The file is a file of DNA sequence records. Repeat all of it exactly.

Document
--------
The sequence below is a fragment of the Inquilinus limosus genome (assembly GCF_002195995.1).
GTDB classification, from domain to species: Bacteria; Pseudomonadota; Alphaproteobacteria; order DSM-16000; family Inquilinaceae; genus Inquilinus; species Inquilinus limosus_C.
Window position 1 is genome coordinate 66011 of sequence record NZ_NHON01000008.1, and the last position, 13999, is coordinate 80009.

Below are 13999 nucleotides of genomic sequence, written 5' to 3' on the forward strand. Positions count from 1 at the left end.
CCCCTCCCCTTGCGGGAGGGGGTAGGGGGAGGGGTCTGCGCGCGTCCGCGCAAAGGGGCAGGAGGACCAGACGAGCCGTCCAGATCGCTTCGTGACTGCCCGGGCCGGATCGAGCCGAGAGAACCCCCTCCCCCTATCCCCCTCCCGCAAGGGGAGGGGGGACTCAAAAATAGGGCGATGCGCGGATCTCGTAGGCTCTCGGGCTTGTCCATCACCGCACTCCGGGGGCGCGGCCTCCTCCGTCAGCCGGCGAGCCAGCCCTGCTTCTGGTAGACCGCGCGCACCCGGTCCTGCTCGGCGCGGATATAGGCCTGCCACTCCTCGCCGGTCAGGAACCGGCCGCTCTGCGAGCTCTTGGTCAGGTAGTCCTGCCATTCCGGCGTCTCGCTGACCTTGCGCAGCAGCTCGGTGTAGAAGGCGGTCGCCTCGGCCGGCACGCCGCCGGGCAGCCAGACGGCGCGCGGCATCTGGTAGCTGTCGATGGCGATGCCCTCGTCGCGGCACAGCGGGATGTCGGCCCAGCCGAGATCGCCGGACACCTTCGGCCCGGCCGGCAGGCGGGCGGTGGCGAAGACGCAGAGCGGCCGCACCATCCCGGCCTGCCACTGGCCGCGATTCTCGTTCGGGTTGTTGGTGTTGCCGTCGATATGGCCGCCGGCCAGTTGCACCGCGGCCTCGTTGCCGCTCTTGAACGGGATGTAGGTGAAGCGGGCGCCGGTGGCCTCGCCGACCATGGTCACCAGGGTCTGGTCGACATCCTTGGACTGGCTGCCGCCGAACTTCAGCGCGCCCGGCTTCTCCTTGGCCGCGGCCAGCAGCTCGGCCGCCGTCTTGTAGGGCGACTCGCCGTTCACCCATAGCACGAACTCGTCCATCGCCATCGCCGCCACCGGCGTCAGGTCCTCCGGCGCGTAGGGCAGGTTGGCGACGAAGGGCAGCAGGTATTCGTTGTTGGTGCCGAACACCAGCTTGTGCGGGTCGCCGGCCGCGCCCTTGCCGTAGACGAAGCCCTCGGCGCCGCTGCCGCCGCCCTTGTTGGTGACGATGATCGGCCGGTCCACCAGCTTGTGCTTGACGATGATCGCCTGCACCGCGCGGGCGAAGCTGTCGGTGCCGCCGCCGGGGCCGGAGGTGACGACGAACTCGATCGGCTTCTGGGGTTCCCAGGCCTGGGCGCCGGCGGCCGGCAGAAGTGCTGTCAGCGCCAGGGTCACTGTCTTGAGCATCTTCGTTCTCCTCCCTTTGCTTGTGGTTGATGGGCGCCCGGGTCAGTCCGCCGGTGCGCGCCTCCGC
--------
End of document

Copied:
The sequence below is a fragment of the Inquilinus limosus genome (assembly GCF_002195995.1).
GTDB classification, from domain to species: Bacteria; Pseudomonadota; Alphaproteobacteria; order DSM-16000; family Inquilinaceae; genus Inquilinus; species Inquilinus limosus_C.
Window position 1 is genome coordinate 66011 of sequence record NZ_NHON01000008.1, and the last position, 13999, is coordinate 80009.

Below are 13999 nucleotides of genomic sequence, written 5' to 3' on the forward strand. Positions count from 1 at the left end.
CCCCTCCCCTTGCGGGAGGGGGTAGGGGGAGGGGTCTGCGCGCGTCCGCGCAAAGGGGCAGGAGGACCAGACGAGCCGTCCAGATCGCTTCGTGACTGCCCGGGCCGGATCGAGCCGAGAGAACCCCCTCCCCCTATCCCCCTCCCGCAAGGGGAGGGGGGACTCAAAAATAGGGCGATGCGCGGATCTCGTAGGCTCTCGGGCTTGTCCATCACCGCACTCCGGGGGCGCGGCCTCCTCCGTCAGCCGGCGAGCCAGCCCTGCTTCTGGTAGACCGCGCGCACCCGGTCCTGCTCGGCGCGGATATAGGCCTGCCACTCCTCGCCGGTCAGGAACCGGCCGCTCTGCGAGCTCTTGGTCAGGTAGTCCTGCCATTCCGGCGTCTCGCTGACCTTGCGCAGCAGCTCGGTGTAGAAGGCGGTCGCCTCGGCCGGCACGCCGCCGGGCAGCCAGACGGCGCGCGGCATCTGGTAGCTGTCGATGGCGATGCCCTCGTCGCGGCACAGCGGGATGTCGGCCCAGCCGAGATCGCCGGACACCTTCGGCCCGGCCGGCAGGCGGGCGGTGGCGAAGACGCAGAGCGGCCGCACCATCCCGGCCTGCCACTGGCCGCGATTCTCGTTCGGGTTGTTGGTGTTGCCGTCGATATGGCCGCCGGCCAGTTGCACCGCGGCCTCGTTGCCGCTCTTGAACGGGATGTAGGTGAAGCGGGCGCCGGTGGCCTCGCCGACCATGGTCACCAGGGTCTGGTCGACATCCTTGGACTGGCTGCCGCCGAACTTCAGCGCGCCCGGCTTCTCCTTGGCCGCGGCCAGCAGCTCGGCCGCCGTCTTGTAGGGCGACTCGCCGTTCACCCATAGCACGAACTCGTCCATCGCCATCGCCGCCACCGGCGTCAGGTCCTCCGGCGCGTAGGGCAGGTTGGCGACGAAGGGCAGCAGGTATTCGTTGTTGGTGCCGAACACCAGCTTGTGCGGGTCGCCGGCCGCGCCCTTGCCGTAGACGAAGCCCTCGGCGCCGCTGCCGCCGCCCTTGTTGGTGACGATGATCGGCCGGTCCACCAGCTTGTGCTTGACGATGATCGCCTGCACCGCGCGGGCGAAGCTGTCGGTGCCGCCGCCGGGGCCGGAGGTGACGACGAACTCGATCGGCTTCTGGGGTTCCCAGGCCTGGGCGCCGGCGGCCGGCAGAAGTGCTGTCAGCGCCAGGGTCACTGTCTTGAGCATCTTCGTTCTCCTCCCTTTGCTTGTGGTTGATGGGCGCCCGGGTCAGTCCGCCGGTGCGCGCCTCCGC